A Guide To Help You Play Better Jazz Piano
History and overview:
“Miss Ann” is a 1962 composition by the great alto saxophonist Eric Dolphy. Dolphy was one of the few musicians who was equally “at home” in the worlds of both John Coltrane and Charles Mingus. He could play modally with Coltrane’s group, and “post-bop avant garde” with Mingus.
As you’ll see when you play through “Miss Ann,” it’s not your average Real Book tune. Dolphy, along with the other musicians I mentioned above, was stretching the limits of jazz’s harmonic language, and this is evident in “Miss Ann.” Although the melody might sound “wrong” at first, play it a few times every day for a week, and listen to Dolphy’s recordings of the tune. Your ear will gradually begin to hear it’s internal logic and expressivity.
(for international readers who may not have access to these YouTube links, I’ve indicated the original album names wherever possible so you can listen to them on music streaming services, etc.)
Eric Dolphy: Far Cry
Eric Dolphy: Last Date
Musical ideas and jazz piano practice tips:
Unlike many players, Eric Dolphy didn’t play outside the chord changes merely because he wanted to play “out.” Far from it. Instead, this came about because Dolphy had completely mastered the technique of playing “inside” the changes and was naturally starting to “hear” notes that weren’t in the basic chord. Someone would play, say, a C chord on the piano and he would hear melodic notes such as F# and Ab on top of this chord. I don’t even think he thought of these notes as “dissonant.” Rather, they were expressive to him in the same manner as a classical composer such as Stravinsky would use these same tonal relationships.
I know this partly because he spoke about this in interviews, and also because I knew one of Dolphy’s teachers. My college composition teacher, Hale Smith, had been good friends with Dolphy and actually taught Dolphy out of the German composer Paul Hindemith’s classic book, “Elementary Training For Musicians.” The irony of the book’s title is that it’s one of the most challenging music books ever written!
Many of Hindemith’s musical exercises involve playing a chord on piano and singing an unrelated scale at the same time. To try this for yourself, go to the piano and play a C major triad. Now, with the C chord still ringing, sing an Ab major scale. It’s not so easy, is it??? No, but that’s exactly what Eric Dolphy spent hours doing, until his musical ear had developed to the point where he could easily hear these harmonic superimpositions with his inner ear. Then they could naturally come out through his alto sax when he played jazz.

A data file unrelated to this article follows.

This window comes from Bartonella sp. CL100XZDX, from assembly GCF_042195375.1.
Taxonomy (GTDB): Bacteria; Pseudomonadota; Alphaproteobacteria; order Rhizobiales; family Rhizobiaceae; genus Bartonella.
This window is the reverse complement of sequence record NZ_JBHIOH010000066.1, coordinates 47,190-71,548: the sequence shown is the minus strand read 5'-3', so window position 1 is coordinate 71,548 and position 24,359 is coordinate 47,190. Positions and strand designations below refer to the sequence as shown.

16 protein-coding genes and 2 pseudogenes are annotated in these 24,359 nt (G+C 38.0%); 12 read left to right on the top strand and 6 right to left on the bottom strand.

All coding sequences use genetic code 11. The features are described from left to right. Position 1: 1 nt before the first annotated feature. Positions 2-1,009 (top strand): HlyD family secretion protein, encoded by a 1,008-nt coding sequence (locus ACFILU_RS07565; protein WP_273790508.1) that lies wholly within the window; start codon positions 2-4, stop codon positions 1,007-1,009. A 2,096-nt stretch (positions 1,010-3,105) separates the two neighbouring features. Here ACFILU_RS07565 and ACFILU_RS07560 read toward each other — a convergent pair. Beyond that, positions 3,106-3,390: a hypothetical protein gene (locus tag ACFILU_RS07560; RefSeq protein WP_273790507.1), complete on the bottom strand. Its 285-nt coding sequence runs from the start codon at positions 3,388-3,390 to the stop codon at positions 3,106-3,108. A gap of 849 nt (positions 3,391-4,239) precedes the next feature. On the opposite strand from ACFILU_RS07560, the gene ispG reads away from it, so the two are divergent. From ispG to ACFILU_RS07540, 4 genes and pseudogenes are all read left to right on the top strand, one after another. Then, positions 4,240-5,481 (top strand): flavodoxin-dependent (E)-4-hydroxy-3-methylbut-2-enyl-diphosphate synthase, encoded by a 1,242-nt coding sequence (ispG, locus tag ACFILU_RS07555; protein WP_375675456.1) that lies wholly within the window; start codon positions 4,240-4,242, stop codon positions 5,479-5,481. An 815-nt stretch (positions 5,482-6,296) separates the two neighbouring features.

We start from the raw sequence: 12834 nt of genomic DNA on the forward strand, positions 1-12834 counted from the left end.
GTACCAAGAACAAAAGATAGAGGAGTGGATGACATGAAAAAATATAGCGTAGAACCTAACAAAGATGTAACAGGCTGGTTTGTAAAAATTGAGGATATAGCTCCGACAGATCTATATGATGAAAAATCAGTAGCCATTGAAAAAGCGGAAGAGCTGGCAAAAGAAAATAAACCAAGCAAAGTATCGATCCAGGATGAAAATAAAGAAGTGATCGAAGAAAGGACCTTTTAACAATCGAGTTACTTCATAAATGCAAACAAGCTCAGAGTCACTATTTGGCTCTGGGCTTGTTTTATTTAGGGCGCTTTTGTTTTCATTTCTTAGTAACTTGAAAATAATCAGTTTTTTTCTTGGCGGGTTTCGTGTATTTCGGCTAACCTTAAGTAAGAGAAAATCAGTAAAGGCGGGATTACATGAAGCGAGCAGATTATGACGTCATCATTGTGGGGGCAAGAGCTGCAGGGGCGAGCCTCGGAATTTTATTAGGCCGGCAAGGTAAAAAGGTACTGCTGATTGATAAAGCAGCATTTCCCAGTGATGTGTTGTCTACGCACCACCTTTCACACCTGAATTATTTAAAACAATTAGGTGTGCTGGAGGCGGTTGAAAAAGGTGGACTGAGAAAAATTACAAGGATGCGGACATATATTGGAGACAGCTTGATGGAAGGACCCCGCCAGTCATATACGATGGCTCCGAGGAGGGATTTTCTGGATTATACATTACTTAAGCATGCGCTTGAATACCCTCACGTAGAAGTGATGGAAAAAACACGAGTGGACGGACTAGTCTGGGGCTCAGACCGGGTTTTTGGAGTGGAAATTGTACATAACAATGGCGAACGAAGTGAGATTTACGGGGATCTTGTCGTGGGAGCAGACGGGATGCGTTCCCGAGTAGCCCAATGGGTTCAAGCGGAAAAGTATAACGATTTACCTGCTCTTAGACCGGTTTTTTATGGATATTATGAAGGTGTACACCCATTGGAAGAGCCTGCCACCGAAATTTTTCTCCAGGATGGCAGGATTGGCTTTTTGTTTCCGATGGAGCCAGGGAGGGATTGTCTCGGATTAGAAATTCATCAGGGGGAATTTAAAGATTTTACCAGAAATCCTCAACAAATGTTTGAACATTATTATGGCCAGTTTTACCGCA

The melody to “Miss Ann” isn’t actually as “outside” as it seems at first. Man of the notes are upper extensions or alterations of the chords and are derived from altered scales and such. The big question for us improvisers is; do we play our solos in the same style as the melody? Dolphy certainly did. But “Miss Ann” can work with solos that are more traditional, too. Too many jazz musicians, in my opinion, “force” a particular style because they think they need to play a tune a certain way. But Dolphy himself didn’t do this. Instead, use him as a model and let the music unfold organically, as you hear it with your inner ear. Above all, be true to yourself.
Enjoy the journey, and “let the music flow!”
Further links and resources:
The Best Way To Use The Real Book
Talking About And Appreciating Eric Dolphy
A discussion about Dolphy and some of his finest recordings, including “Miss Ann”
How To Learn Jazz Piano
A podcast to help you learn jazz piano more effectively
Jazz Piano Video Course
This extensive, well-sequenced video course will get you playing jazz standards with a sense of flow and fluency.
Jazz Piano Lessons via Skype
Personal guidance from an expert, caring teacher. Beginning through Advanced.
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